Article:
Customer ExperienceLeadership

#CX Club – Round 6 – Leadership introduction – time for a fight in the car park…

#CX Club - Round 6 - Leadership introduction - time for a fight in the car park

Hi, this is Ian from Jericho & CX Club, I hope you’re all doing well.

It’s been a few weeks since I did my last video and I was warned… Alan Pennington – you did tell me that this would be one major undertaking and you’re not wrong. I’ve done 5 videos so far – this is now the sixth video. In the last video we covered off the last part of CX principles, those things that underpin customer experience. Those commentaries that sit under every single aspect of customer experience, and in this video I was meant to start looking at leadership immersion and now – I had a good chat with my old ‘mucker’ Adrian Snook from Learning Accelerators and we discussed leadership and how it relates to customer experience and we realised from that discussion that the conversation needed to be much bigger than leadership immersion. Now, I’m still of the opinion that leadership immersion is the biggest aspect, or certainly the most challenging aspect when it comes to how leadership relates to customer experience, but, of course, there are other topics that need to be covered as part of leadership, so the subject is now going to be expanded and I’m going to cover six different areas.

Those six areas are now:

1. First of all what are the motivations for an organisation undertaking a customer experience project. Now, of course, some of them may be around “yes, we need to change our business, we need to transform it”, but sometimes there are other reasons why organisations do CX projects, and sometimes organisations don’t really know why they’re doing in the first place, and if you don’t know why your doing it, you don’t have any objectives and therefore you’re not likely to know the outcome.

2. The next area is about writing a business case. Now, Ben Smithwell from Commotion has spoken about this. If you don’t have a business case in place, if you cannot provide a return on investment, forget about it because the finance director in the business is not going to be interested in having the conversation, so we’re going be covering that in greater depth too.

3. Next of all, becoming a trusted adviser. Now, I’ve found that the projects that have worked best of all have been those where I have been accepted into the C suite, where I have worked alongside many of the major players within the C suite and they’ve really really bought into me as an individual and they’ve trusted me, because without that trust between the person whose coming in and saying “Look, these are the things that we need to change” and with the board of the organisation, and certainly the senior management, then customer experience isn’t going to work unless that relationship is there.

4. The fourth area is leadership immersion. So, this is all about how do we get the leadership team to buy in to customer experience, and there are a number of challenges with regard to that, because often people will pay you lip service, often they will say that they believe – and they honestly do believe it – but when you get to the point where you’re saying, “okay, you’re going to have to sacrifice either short term performance or headcount or budget”, then suddenly people get cold feet, so we need to look about how we can get around that particular issue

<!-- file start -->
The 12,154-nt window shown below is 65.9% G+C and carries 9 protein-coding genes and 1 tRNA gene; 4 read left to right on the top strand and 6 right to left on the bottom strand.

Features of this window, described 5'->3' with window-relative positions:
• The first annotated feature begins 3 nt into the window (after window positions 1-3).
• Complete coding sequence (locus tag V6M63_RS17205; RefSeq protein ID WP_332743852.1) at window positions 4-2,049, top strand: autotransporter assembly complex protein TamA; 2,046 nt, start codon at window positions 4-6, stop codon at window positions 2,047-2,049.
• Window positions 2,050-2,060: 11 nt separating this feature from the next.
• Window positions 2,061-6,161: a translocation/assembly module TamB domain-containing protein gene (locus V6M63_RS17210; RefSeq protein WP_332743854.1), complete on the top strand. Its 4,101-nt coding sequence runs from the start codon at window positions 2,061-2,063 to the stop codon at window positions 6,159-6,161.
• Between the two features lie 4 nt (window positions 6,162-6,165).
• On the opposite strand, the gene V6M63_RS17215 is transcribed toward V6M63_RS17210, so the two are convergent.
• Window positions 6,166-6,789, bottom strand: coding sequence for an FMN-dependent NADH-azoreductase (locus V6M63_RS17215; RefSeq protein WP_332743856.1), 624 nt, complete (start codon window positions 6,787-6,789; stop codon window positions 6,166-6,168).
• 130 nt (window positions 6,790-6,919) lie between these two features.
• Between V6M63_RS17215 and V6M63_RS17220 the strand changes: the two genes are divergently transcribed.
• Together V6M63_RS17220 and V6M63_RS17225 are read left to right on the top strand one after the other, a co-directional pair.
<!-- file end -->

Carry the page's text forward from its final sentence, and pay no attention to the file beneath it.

5. Next of all, introducing different phases of the program. Now, this is something that Sean Risebrow, whose now at Bupa, has spoken about in the past, whereby you can’t do it all at once. There are different stages to undertaking a customer experience program, and during the early stages, often it’s counter intuitive – you have to make some very difficult, hard decisions, so how can you treat your transformation programme from end to end in those different stages with different types of behaviour at each stage.

 6. And then finally, prioritisation of issues. If you do a customer journey mapping exercise and you come up with a whole bunch of issues, then of course you have to go through process of prioritising those issues, so that then the leadership can make decisions about which of those opportunities and problems they want to tackle and which ones need to fall by the wayside. So, there is a process that the leadership team needs to work with the CX management team on in order to bring those things about.

I’m not going to cover any of those subjects today, I just wanted to introduce those things.

I’m also changing the style, the format of what we do with CX Club, as I’m realising that me here, standing in front of the camera talking to you, is going to start to get a bit boring. So, a number of the people I’ve been chatting with over the few weeks – I’ve been doing work as well, which has kind of got in the way – but a number of the people I’ve been speaking to as well, who are interested in the concept of CX club, want to… we going to do… it’s not going to be like an interview, it’s going to be more like a conversation between two people, who are kind of interviewing each other, having a debate, sometimes may be disagreeing with each other. So, that’s going to be the new format. Sometimes it is going to be me here standing in front of the camera and sometimes it’s going to be a two-way interview.

Anyway, so please feel free to share this particular video or make comments about those six areas of leadership that I’ve just spoken about, because I’d like your input, I’d like your thoughts about those different areas of leadership, so that we can bring those into the conversation.

Anyway, remember that first rule of CX Club is to talk about CX Club. Second rule of CX Club is talk about CX Club!

Thank you very much and I’ll see you in the next video. 

#customerexperience #cxclub #journeymapping #CEM #CX

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